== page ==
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It's Veni, Vidi, Vici at Nathu La
No amount of preparation can get one ready to travel to the historic pass. For an uninitiated like me, it was a trip that opened my eyes wider.
 
Visiting Nathu La is no less than a pilgrimage, but not of the religious kind. At 14,420 feet above sea level, one is struck by the sheer history that surrounds this strategic mountain pass which connects the northeast Indian state of Sikkim to the Chumbi Valley in China's Tibet Autonomous Region.
 
An off-shoot of the famous Silk Road which networked trade routes since 500 BC, the "listening ears pass" or Nathu La is about nature, history, beauty and sheer ingenuity all rolled into one.
 
No amount of preparation can get one ready to travel to the historic pass. For an uninitiated like me, it was a trip that opened my eyes wider. The overcast skies only added to the chill when we set off from Gangtok, the capital of Sikkim, in an SUV at 8.30 a.m. The next four hours that followed made for one of the most unforgettable trips I have ever undertaken.
 
Just 54 km from Gangtok, Nathu La was a nodal point for commerce and exchange of knowledge between India, China and rest of the world. If history isn't what draws attention, the sights are enough to captivate your imagination.
 
As the stomach churning drive began, the Himalayan mountain range soon presented its sheer imposing complex edifice. Soon, the roads meandered to sights that make one cling on tightly to the seat.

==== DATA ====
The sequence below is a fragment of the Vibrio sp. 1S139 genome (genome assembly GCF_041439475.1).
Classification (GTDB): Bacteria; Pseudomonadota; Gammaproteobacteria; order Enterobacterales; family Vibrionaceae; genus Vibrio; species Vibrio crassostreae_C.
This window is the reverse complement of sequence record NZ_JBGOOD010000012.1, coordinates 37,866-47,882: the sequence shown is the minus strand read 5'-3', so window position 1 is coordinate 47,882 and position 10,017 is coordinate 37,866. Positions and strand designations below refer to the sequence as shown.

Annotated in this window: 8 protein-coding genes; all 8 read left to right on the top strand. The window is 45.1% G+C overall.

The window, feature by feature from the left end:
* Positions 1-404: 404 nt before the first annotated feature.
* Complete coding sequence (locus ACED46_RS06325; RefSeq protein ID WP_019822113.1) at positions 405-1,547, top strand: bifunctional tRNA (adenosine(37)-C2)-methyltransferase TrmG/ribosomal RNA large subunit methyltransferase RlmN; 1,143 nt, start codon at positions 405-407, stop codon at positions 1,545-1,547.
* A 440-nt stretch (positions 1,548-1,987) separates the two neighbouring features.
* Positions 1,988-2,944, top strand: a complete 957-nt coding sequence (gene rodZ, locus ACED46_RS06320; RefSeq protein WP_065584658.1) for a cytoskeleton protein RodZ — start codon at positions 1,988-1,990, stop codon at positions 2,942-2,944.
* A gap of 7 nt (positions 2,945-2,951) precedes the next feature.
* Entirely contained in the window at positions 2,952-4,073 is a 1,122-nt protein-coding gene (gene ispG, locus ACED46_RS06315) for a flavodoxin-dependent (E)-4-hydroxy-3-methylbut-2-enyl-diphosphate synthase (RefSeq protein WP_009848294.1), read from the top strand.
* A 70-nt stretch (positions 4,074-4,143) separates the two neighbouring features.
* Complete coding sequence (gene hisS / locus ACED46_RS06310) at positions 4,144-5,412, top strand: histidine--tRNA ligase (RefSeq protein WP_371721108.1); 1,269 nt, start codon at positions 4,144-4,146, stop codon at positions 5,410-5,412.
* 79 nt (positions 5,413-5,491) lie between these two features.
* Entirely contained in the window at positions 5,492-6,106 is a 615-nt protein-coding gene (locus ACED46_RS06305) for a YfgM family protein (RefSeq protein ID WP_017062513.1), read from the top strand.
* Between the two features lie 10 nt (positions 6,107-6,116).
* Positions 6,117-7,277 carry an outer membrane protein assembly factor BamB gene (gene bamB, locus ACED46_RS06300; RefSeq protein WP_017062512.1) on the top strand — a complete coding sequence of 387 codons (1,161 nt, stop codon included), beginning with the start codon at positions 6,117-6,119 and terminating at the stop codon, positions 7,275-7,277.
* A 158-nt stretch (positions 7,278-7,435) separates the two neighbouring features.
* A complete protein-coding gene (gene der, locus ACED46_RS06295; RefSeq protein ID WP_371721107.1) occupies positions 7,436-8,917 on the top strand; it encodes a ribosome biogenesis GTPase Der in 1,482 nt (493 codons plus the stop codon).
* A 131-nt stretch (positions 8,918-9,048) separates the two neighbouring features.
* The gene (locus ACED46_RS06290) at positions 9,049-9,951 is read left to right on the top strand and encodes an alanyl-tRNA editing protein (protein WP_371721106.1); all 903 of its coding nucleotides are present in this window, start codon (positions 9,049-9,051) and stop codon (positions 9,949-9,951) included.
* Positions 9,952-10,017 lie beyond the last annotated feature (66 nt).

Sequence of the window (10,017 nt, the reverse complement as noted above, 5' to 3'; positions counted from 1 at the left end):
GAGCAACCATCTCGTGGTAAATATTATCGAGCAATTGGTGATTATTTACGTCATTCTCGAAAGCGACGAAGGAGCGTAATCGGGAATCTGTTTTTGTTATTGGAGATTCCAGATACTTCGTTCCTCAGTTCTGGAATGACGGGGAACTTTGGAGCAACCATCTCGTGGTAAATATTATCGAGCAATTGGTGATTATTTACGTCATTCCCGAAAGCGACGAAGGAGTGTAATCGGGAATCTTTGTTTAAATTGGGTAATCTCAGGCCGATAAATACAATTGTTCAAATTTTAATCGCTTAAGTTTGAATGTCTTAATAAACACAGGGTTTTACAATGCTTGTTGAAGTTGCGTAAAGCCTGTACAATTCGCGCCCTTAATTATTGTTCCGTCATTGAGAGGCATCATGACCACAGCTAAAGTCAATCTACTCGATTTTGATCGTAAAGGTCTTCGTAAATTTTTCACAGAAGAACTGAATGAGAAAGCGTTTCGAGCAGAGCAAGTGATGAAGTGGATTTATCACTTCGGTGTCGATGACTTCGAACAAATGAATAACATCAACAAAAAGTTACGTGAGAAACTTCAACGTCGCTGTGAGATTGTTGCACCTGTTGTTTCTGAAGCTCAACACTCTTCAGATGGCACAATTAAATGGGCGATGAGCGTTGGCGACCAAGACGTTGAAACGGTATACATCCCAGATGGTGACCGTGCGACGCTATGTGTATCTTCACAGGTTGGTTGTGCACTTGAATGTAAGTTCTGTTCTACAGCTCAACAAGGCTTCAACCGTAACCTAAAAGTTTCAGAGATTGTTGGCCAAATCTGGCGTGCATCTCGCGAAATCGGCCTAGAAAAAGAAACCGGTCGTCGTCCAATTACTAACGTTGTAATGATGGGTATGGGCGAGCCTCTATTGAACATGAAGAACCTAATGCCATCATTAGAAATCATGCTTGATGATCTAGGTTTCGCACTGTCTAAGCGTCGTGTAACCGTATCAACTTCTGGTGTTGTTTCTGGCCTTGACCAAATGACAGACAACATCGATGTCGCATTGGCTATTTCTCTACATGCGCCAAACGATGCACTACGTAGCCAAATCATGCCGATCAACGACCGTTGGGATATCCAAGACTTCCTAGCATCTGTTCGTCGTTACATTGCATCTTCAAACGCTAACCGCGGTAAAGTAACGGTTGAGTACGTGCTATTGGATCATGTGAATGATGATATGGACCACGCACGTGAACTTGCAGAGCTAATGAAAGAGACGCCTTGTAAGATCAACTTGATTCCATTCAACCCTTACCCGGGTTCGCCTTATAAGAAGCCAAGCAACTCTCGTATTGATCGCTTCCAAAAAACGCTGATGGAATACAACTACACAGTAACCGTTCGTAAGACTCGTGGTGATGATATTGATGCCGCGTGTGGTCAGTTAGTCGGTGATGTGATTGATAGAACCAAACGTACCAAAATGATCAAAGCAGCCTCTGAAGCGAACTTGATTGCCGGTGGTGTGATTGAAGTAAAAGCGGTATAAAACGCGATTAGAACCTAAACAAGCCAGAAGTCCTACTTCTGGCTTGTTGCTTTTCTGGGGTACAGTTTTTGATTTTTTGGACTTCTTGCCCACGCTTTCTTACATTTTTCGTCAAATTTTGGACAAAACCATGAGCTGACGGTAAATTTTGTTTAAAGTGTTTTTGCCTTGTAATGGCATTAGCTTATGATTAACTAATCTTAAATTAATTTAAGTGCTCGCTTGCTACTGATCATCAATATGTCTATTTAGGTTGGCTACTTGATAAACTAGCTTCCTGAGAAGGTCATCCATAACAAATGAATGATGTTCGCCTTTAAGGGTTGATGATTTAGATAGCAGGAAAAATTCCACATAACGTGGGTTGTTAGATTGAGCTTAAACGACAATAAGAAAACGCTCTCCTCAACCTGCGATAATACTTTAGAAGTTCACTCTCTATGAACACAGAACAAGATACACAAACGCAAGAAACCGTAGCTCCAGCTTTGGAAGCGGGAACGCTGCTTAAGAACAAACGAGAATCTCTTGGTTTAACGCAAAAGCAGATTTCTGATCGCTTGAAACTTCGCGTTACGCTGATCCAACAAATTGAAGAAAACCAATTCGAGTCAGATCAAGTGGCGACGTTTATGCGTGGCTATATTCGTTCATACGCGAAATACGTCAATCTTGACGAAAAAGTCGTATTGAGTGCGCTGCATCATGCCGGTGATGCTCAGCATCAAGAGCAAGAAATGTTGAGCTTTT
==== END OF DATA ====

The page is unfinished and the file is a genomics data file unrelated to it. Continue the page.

At some hairpin bends, the valley below looks like a good dozen kilometres down; however, at another turn, it's a pristine waterfall that wakes a traveller's visual sense.
 
Sealed by India after the 1962 Sino-Indian War, Nathu La was re-opened in 2006 following numerous bilateral trade agreements.
 
Nathu La is one of the two open trading border posts between China and India, the other being Shipkila in Himachal Pradesh.
 
With the opening of Nathu La as the second route for Kailash Mansarovar Yatra pilgrims in June, the neighbours have gone a step ahead in strengthening confidence-building measures.
 
Our driver, Sonam, tells us that the new route has given him more business this year.
 
A visit to Nathu La is strictly monitored by the Indian Army and it's open on five days of the week, barring Mondays and Tuesdays.
 
Just as the gorges, valleys and streams begin to overwhelm one's senses, Sonam makes a much-awaited pit stop at a quaint monastery.
 
With a few shops selling woolens and a few curios, the break from the back-breaking road was a welcome relief.